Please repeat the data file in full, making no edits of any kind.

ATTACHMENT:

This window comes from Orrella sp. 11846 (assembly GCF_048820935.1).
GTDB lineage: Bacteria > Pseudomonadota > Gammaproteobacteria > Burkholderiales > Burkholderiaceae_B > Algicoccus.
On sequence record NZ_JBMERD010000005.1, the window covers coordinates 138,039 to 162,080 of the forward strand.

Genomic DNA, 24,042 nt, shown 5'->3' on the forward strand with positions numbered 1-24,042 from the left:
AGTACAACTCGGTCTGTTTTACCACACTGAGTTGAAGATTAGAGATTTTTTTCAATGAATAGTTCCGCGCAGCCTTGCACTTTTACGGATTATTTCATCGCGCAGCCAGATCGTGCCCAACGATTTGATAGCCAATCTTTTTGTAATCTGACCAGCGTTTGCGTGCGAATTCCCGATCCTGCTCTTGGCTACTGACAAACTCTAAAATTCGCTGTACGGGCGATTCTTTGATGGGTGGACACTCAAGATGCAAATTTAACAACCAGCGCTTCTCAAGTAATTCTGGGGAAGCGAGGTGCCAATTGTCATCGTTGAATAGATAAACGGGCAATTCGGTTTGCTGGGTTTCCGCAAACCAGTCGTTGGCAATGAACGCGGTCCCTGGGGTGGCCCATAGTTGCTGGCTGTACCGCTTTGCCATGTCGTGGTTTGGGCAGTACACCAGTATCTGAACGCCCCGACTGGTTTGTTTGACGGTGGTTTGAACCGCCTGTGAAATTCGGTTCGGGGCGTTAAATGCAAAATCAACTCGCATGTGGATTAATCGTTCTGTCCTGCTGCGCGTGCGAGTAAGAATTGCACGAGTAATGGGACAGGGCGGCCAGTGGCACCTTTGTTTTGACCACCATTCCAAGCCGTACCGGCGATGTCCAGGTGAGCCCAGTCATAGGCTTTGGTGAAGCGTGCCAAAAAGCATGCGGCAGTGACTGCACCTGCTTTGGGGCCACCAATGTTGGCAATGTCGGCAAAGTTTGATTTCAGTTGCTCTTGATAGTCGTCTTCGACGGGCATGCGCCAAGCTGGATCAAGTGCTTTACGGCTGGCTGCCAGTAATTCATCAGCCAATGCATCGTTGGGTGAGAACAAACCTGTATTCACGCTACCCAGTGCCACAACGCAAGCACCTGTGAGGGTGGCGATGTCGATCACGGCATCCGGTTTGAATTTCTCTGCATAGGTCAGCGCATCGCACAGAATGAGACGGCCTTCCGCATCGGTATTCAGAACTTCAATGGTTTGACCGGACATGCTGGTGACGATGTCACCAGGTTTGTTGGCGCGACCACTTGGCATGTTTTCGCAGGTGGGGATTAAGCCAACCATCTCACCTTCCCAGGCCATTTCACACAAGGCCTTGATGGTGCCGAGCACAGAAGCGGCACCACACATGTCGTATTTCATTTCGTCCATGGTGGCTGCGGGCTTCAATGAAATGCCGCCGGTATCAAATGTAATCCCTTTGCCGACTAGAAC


This window comes from Orrella sp. 11846 (assembly GCF_048820935.1).
GTDB lineage: Bacteria > Pseudomonadota > Gammaproteobacteria > Burkholderiales > Burkholderiaceae_B > Algicoccus.
On sequence record NZ_JBMERD010000005.1, the window covers coordinates 138,039 to 162,080 of the forward strand.

Genomic DNA, 24,042 nt, shown 5'->3' on the forward strand with positions numbered 1-24,042 from the left:
AGTACAACTCGGTCTGTTTTACCACACTGAGTTGAAGATTAGAGATTTTTTTCAATGAATAGTTCCGCGCAGCCTTGCACTTTTACGGATTATTTCATCGCGCAGCCAGATCGTGCCCAACGATTTGATAGCCAATCTTTTTGTAATCTGACCAGCGTTTGCGTGCGAATTCCCGATCCTGCTCTTGGCTACTGACAAACTCTAAAATTCGCTGTACGGGCGATTCTTTGATGGGTGGACACTCAAGATGCAAATTTAACAACCAGCGCTTCTCAAGTAATTCTGGGGAAGCGAGGTGCCAATTGTCATCGTTGAATAGATAAACGGGCAATTCGGTTTGCTGGGTTTCCGCAAACCAGTCGTTGGCAATGAACGCGGTCCCTGGGGTGGCCCATAGTTGCTGGCTGTACCGCTTTGCCATGTCGTGGTTTGGGCAGTACACCAGTATCTGAACGCCCCGACTGGTTTGTTTGACGGTGGTTTGAACCGCCTGTGAAATTCGGTTCGGGGCGTTAAATGCAAAATCAACTCGCATGTGGATTAATCGTTCTGTCCTGCTGCGCGTGCGAGTAAGAATTGCACGAGTAATGGGACAGGGCGGCCAGTGGCACCTTTGTTTTGACCACCATTCCAAGCCGTACCGGCGATGTCCAGGTGAGCCCAGTCATAGGCTTTGGTGAAGCGTGCCAAAAAGCATGCGGCAGTGACTGCACCTGCTTTGGGGCCACCAATGTTGGCAATGTCGGCAAAGTTTGATTTCAGTTGCTCTTGATAGTCGTCTTCGACGGGCATGCGCCAAGCTGGATCAAGTGCTTTACGGCTGGCTGCCAGTAATTCATCAGCCAATGCATCGTTGGGTGAGAACAAACCTGTATTCACGCTACCCAGTGCCACAACGCAAGCACCTGTGAGGGTGGCGATGTCGATCACGGCATCCGGTTTGAATTTCTCTGCATAGGTCAGCGCATCGCACAGAATGAGACGGCCTTCCGCATCGGTATTCAGAACTTCAATGGTTTGACCGGACATGCTGGTGACGATGTCACCAGGTTTGTTGGCGCGACCACTTGGCATGTTTTCGCAGGTGGGGATTAAGCCAACCATCTCACCTTCCCAGGCCATTTCACACAAGGCCTTGATGGTGCCGAGCACAGAAGCGGCACCACACATGTCGTATTTCATTTCGTCCATGGTGGCTGCGGGCTTCAATGAAATGCCGCCGGTATCAAATGTAATCCCTTTGCCGACTAGAAC